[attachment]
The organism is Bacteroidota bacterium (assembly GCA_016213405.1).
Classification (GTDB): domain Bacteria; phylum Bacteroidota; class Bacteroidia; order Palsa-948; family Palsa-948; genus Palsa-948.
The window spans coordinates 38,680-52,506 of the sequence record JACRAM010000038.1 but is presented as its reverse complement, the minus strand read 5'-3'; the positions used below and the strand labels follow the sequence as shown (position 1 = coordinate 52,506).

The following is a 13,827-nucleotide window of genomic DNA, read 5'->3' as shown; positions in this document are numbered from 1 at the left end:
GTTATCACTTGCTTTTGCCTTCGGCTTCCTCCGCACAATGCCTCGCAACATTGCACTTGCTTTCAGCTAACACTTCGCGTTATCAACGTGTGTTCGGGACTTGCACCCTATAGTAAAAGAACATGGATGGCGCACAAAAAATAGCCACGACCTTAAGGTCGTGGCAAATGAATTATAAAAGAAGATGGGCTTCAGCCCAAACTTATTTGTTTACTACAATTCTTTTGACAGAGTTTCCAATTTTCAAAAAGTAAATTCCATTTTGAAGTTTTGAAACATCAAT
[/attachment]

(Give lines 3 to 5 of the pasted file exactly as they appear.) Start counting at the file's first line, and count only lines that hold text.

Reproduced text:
The window spans coordinates 38,680-52,506 of the sequence record JACRAM010000038.1 but is presented as its reverse complement, the minus strand read 5'-3'; the positions used below and the strand labels follow the sequence as shown (position 1 = coordinate 52,506).

The following is a 13,827-nucleotide window of genomic DNA, read 5'->3' as shown; positions in this document are numbered from 1 at the left end:
GTTATCACTTGCTTTTGCCTTCGGCTTCCTCCGCACAATGCCTCGCAACATTGCACTTGCTTTCAGCTAACACTTCGCGTTATCAACGTGTGTTCGGGACTTGCACCCTATAGTAAAAGAACATGGATGGCGCACAAAAAATAGCCACGACCTTAAGGTCGTGGCAAATGAATTATAAAAGAAGATGGGCTTCAGCCCAAACTTATTTGTTTACTACAATTCTTTTGACAGAGTTTCCAATTTTCAAAAAGTAAATTCCATTTTGAAGTTTTGAAACATCAAT